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Online Education – the Good, the Bad, and the Ugly!

Many economies have shut down, business and trade have ceased, and whole communities have been placed under lockdown due to the coronavirus illness 2019 (COVID-19). Unfortunately, this includes schools, which have been forced to cut the school year short to avoid the spread of COVID-19. However, this does not imply that learning has come to an end with the closure of campuses. Online education is now the way; going to virtual classes and lectures can be done from home thanks to the internet and current technologies. Lessons and programs are now available online for students to enjoy while under tight quarantine.

a child busy with online education

This rapid move to online education platforms, however, is not a failsafe strategy. Faculty and students are also experiencing difficulties, such as a lack of connection with classmates and professors, insufficient discussion platforms, and even the possibility of failed bandwidths or slow internet.

Let’s Look At The Good, Bad And Ugly Sides Of Online Education.

The Good

the good of online education

“The students of the future will demand the learning support that is appropriate for their situation or context. Nothing more, nothing less. And they want it at the moment the need arises. Not sooner, not later. Mobile devices will be a key technology for providing that learning support.” – Dr Marcus Specht, Professor of Advanced Learning Technologies, Open University of Netherlands.

What’s nice about online education is that you can access it from anywhere, even from the comfort of your own home. With the coronavirus’s rapid proliferation and transmission, physical separation has become one of the most essential prophylactic strategies for flattening the curve. This practice is followed by studying at home, keeping students and their families safe.

The list of free classes, tools, and resources grows by the day as more organizations do their bit to assist students ranging from kindergarten to post-graduate degrees. Schools are also establishing their own online education systems intended to assist professors and students in maintaining their regular schedules and curriculum.

Furthermore, online education eliminates the need to travel to class, resulting in less time spent commuting and more time spent studying. It does need discipline and a strong sense of regularity, but there is no external danger, or epidemic that may disrupt virtual lessons.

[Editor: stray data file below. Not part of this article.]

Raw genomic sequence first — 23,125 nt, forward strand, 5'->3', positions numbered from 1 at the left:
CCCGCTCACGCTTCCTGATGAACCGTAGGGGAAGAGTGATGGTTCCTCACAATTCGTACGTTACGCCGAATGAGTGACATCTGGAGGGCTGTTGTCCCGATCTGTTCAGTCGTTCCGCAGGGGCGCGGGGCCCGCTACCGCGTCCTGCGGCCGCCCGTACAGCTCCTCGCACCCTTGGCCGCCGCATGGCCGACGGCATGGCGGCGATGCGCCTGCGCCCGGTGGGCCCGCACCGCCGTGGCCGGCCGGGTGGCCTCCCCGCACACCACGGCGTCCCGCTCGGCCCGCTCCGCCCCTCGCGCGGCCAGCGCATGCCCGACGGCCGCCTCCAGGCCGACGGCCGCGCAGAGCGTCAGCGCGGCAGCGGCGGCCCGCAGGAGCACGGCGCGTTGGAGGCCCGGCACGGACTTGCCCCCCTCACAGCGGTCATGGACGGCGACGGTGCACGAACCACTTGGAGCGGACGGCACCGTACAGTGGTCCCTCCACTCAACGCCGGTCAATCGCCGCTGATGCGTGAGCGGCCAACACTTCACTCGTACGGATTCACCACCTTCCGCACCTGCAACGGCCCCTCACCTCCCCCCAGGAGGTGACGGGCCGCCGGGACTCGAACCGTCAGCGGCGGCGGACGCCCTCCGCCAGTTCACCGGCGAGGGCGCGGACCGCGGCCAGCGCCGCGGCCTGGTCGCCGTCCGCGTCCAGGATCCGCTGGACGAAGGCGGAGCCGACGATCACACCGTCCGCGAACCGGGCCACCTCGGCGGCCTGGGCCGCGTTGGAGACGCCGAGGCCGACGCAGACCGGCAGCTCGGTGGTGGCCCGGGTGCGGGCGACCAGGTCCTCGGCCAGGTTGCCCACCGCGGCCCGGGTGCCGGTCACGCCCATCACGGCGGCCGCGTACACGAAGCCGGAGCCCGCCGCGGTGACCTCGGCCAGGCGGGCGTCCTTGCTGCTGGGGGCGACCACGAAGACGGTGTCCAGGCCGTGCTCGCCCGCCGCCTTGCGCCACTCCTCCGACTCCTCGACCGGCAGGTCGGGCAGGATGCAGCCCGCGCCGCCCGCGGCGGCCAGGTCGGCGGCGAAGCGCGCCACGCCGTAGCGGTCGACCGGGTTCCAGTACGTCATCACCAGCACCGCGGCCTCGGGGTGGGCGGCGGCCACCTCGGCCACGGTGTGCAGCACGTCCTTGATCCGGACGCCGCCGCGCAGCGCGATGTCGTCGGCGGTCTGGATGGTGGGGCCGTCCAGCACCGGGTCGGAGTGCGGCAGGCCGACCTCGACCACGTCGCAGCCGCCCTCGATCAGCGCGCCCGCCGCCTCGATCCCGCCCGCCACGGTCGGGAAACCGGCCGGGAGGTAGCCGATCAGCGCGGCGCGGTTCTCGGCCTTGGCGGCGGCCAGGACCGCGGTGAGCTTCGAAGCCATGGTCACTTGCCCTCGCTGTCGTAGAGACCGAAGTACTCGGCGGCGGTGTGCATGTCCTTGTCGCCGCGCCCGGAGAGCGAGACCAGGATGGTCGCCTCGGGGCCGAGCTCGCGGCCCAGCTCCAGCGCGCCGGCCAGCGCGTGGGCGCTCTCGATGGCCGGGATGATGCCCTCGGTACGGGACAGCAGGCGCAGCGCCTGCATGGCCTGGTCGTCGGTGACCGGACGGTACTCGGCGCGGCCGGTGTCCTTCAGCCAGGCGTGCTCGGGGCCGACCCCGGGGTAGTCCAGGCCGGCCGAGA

The Bad

the bad of online education

“Students who have basic or beginner level computer skills will have difficulty managing computer files and software. Since online students only study in front of their computers and no personal interaction is available, students may feel isolated from their instructor and virtual classmates.” – Brady,  Articles Factory.

Although online education is exceptionally convenient during a crisis, it is not without drawbacks. One of the main worries of students who plan to convert to distance learning is a lack of contact with other students. Offline education is heavily reliant on engagement. It keeps students engaged while studying and provides knowledge that goes above and beyond the curriculum as students express their perspectives on various topics.

A virtual classroom does not have the same ambience as a classroom full of students who freely converse with their lecturer.

The interaction in online classrooms is mainly between the student and the teacher. Although video conferencing solutions allow numerous users to join a single session, the interaction among participants differs from that of a real classroom. Conversations may become fragmented as a result of poor internet connections in online education.

Furthermore, not all teachers are technologically competent. Some sessions have not restarted online because the professors are unsure how to move their lectures to this format. Arts and creative courses, which rely on personal instructions and participation, have been the most affected by the rapid change.

The Ugly

the ugly of online education

“One of the most concerning ethical questions facing the credibility of online education is that of rigour and grade-level expectations.” – Cathy Earle.

Some students might not have access to high-speed internet connections for online education courses, which could be a deal-breaker for distant learning. In such a case, pupils may be absent from class for a month or longer. This is especially true for overseas students who rely on university-provided internet connections.


Everything has benefits and drawbacks. Nobody or nothing is flawless. With everything changing drastically, we all need to change so we can assimilate and adapt to the new environment.
We need to discover answers rather than lament the situation, and perhaps online education is the solution for the future or the present. Colleges and universities must give students continuity in their courses and demonstrate that “the new normal”. Virtual learning, e-courses, online modules are now a requirement, not in the distant future but right here right now.

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